How many steps will you take on the Quad itself? Millions it might feel like! At Mercy Corps our belief in empowering people to take their own steps towards a brighter future underpins all of our work worldwide. In particular, we see youth as key change-makers in their lives and the lives of those around them – especially in times of crisis. Rather than viewing youth as troublemakers or as a demographic challenge, we believe in the positive power of youth – in their ability to enable their countries to stride forward, socially, politically and economically. Watch this video to inspire you to make some great strides yourself!
Louise Henderson and Mairead MacRae (accompanied by loyal mascot Louie the dog!) from the Mary’s Meals Quad Team, ‘May the Quads be ever in our favour’ have stepped up their training to prepare for the gruelling 34-mile cycle.
Louise tells us, “Cycling is the sport I am really looking forward to in the Quad. I’ve been taking advantage of the sunny weather at the weekends and have done a few rides to Edinburgh along the Clyde and Union canal. I also cycle to work every day which is a good way of squeezing extra training into my schedule.”
Mairead, on the other hand, has been concentrating on the other disciplines because she is waiting for her shiny new road bike to arrive. Mairead said: “I can’t wait for my new bike to arrive, my old one fell apart, thankfully before I got to the Quad and not during!”
The two have planned some joint training after Mairead’s bike arrives. Mairead told us, “Hopefully, we can get up to practice on the cycle route at Loch Tay. It is a beautiful part of Scotland but I’m not sure how much I’ll take in after 34 miles of cycling! It will all be worth it in the end, especially because I know that my fundraising will make a huge difference to Mary’s Meals.”
“It’s amazing that Mary’s Meals is helping 1,101,206 of the world’s poorest children with a daily meal in school, where they will gain an education that can be their route out of poverty.”
Make sure you focus on these few things and the last 34 miles of the Quad will be a breeze….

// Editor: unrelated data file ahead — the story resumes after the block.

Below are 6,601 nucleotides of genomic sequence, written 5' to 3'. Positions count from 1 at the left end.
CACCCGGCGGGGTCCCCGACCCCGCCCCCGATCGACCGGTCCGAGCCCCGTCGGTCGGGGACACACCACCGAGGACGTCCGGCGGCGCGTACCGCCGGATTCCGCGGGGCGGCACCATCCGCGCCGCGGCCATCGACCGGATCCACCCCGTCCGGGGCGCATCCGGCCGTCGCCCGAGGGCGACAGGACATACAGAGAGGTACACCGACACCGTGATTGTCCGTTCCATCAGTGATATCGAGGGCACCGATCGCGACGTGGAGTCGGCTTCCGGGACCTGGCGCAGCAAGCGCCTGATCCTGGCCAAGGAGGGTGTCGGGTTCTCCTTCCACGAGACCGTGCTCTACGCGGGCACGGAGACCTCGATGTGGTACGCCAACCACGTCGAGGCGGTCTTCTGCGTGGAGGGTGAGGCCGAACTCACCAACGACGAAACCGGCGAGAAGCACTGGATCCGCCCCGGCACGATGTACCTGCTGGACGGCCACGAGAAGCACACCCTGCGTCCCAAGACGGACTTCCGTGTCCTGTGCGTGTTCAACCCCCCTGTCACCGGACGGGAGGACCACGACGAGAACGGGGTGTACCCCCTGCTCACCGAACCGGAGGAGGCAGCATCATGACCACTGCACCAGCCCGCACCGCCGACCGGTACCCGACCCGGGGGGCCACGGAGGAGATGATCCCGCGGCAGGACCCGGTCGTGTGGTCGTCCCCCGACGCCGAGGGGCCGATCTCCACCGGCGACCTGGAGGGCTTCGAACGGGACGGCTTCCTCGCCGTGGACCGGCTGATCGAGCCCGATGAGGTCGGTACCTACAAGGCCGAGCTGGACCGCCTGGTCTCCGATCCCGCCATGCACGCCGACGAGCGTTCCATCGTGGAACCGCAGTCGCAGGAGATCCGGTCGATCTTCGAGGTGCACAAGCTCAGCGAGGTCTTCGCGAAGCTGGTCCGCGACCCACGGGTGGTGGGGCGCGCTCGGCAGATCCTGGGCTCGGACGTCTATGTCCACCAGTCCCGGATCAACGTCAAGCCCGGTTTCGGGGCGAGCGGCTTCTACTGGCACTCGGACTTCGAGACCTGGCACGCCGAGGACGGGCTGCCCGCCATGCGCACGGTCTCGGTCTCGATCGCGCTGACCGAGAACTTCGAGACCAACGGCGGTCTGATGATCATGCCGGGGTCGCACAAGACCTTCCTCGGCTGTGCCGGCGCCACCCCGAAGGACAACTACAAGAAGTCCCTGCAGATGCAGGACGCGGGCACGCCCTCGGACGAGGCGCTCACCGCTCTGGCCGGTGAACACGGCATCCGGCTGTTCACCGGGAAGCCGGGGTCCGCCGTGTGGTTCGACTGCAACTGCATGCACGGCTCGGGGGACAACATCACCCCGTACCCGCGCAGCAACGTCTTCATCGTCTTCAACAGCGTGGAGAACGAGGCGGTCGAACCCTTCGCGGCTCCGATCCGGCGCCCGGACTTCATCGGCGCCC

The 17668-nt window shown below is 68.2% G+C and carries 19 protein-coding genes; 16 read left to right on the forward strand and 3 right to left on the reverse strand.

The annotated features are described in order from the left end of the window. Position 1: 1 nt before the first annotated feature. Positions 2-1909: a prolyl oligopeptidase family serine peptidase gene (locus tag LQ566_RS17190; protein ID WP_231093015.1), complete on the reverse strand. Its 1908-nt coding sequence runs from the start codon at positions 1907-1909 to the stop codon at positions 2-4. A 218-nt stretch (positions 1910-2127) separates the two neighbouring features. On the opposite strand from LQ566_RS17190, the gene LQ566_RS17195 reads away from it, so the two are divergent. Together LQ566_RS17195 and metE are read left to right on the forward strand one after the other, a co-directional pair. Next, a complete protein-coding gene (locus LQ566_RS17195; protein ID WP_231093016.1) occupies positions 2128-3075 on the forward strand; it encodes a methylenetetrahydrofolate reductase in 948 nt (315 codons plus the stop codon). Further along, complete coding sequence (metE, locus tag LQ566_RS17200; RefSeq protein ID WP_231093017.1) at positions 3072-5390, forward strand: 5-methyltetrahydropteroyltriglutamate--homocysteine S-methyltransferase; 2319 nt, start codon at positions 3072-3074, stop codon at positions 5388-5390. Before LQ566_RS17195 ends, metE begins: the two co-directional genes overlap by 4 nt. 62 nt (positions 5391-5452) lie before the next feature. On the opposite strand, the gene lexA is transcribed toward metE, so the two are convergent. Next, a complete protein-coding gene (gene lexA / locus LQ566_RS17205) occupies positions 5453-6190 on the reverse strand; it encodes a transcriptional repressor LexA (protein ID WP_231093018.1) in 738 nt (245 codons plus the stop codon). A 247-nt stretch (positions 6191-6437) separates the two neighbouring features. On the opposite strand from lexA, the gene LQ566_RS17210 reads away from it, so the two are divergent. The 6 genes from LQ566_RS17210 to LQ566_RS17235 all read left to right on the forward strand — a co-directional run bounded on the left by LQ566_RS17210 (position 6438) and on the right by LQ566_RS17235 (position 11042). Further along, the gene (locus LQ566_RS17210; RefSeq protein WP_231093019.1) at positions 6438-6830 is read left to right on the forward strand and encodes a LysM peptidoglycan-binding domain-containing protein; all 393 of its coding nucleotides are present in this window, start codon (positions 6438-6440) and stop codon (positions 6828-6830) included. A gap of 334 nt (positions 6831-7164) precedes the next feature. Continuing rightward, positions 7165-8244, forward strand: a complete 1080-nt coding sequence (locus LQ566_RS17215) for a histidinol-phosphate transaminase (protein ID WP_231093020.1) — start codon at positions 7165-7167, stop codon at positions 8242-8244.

1. Train the distance - Obvious one, but make sure you can cycle 34 miles. Training the distance and maybe longer will give you the mental strength of knowing you can do it and keep going to the end of the event.
2. Brick training - In the Quad you transition from kayaking to cycling. If you are in the fortunate position to be able to practice this then do it once a week. If not then try going from a rowing machine to cycling at the gym or from a hill walk into a cycle. You will be cycling on tired legs in the race so practice with 2 activities combined together to replicate this as best you can.
3. Hit the hills - Build that all important leg strength by riding hill repeats. These are tough to do by yourself so team up with your partner for this session. As part of a long cycle ride, find a hill that takes 3-5min to cycle up. Cycle hard uphill and slowly roll back down to recover, repeat 4 times the first time and add on an extra climb each session.
4. Bike fit - Make sure your bike is the right size for you, the saddle and handlebars are adjusted correctly and the seat is comfortable. Bikes are not one-size-fits-all! Take yours along to an expert to get fitted to your body shape and you’ll find training and racing much more enjoyable.
5. Nutrition - Being the last of the 4 Quad disciplines everyone will be running out of steam! Don’t forget to stay hydrated and keep eating your snacks or energy bars and gels. In training, be sure to practice what and how often you will eat on the bike and throughout the race. This will make the difference between enjoying the last few miles or hating every minute!